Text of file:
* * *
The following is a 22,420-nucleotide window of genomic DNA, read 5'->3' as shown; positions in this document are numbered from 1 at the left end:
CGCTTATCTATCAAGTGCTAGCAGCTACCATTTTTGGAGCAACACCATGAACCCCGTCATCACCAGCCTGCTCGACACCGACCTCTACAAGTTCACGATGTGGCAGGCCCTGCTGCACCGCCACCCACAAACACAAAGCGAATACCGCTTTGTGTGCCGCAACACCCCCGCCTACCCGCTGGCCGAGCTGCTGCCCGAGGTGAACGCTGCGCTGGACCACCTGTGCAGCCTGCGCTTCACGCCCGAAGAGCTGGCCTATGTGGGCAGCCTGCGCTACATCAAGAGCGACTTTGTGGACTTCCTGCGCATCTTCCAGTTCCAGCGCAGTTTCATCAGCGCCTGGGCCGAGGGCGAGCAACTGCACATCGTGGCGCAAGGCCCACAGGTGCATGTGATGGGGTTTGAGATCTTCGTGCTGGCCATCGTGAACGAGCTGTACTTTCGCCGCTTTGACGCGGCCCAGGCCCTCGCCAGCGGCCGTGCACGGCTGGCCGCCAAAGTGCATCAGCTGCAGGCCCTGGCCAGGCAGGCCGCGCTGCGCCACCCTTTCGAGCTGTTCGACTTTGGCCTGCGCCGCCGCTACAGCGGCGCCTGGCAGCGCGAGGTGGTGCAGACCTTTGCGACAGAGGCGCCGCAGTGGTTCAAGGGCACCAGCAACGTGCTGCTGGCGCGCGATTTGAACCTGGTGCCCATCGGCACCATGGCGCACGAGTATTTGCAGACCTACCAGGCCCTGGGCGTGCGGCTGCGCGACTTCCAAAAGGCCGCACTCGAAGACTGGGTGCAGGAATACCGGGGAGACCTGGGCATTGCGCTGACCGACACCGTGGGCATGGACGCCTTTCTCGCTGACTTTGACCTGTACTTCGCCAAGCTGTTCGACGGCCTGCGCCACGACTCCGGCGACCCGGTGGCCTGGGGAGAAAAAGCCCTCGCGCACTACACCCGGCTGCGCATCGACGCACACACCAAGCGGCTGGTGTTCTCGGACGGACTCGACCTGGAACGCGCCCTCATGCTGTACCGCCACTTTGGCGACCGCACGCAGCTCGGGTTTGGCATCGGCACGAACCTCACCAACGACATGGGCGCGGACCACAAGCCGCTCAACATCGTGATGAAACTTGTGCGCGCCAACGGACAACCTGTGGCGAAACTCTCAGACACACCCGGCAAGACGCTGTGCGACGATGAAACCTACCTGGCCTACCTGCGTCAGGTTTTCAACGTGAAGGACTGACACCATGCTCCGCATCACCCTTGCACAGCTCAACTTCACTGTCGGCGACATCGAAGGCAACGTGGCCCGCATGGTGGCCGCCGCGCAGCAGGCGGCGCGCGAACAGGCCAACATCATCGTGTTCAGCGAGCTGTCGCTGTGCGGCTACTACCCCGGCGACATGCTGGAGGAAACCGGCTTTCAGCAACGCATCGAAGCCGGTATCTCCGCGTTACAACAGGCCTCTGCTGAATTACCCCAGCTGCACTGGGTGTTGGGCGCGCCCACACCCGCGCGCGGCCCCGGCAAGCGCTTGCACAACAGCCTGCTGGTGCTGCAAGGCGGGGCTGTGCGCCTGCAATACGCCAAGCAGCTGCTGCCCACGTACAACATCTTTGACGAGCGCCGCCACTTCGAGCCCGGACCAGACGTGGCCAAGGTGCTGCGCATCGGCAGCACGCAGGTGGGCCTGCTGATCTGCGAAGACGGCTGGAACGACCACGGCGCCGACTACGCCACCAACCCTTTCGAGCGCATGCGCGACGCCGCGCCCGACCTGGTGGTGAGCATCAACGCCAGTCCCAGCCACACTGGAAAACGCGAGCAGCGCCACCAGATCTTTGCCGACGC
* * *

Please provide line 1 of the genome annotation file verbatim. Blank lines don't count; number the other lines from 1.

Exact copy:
The following is a 22,420-nucleotide window of genomic DNA, read 5'->3' as shown; positions in this document are numbered from 1 at the left end: